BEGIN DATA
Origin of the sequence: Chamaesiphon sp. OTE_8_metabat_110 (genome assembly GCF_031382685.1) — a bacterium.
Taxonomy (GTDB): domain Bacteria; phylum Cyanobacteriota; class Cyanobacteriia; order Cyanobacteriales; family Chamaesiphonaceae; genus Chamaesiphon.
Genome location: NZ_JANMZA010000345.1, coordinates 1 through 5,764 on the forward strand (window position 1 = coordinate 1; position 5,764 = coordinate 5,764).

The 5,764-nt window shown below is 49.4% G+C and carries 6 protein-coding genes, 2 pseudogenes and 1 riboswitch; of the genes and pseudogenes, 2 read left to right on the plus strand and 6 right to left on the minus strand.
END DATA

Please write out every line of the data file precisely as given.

Origin of the sequence: Chamaesiphon sp. OTE_8_metabat_110 (genome assembly GCF_031382685.1) — a bacterium.
Taxonomy (GTDB): domain Bacteria; phylum Cyanobacteriota; class Cyanobacteriia; order Cyanobacteriales; family Chamaesiphonaceae; genus Chamaesiphon.
Genome location: NZ_JANMZA010000345.1, coordinates 1 through 5,764 on the forward strand (window position 1 = coordinate 1; position 5,764 = coordinate 5,764).

The 5,764-nt window shown below is 49.4% G+C and carries 6 protein-coding genes, 2 pseudogenes and 1 riboswitch; of the genes and pseudogenes, 2 read left to right on the plus strand and 6 right to left on the minus strand.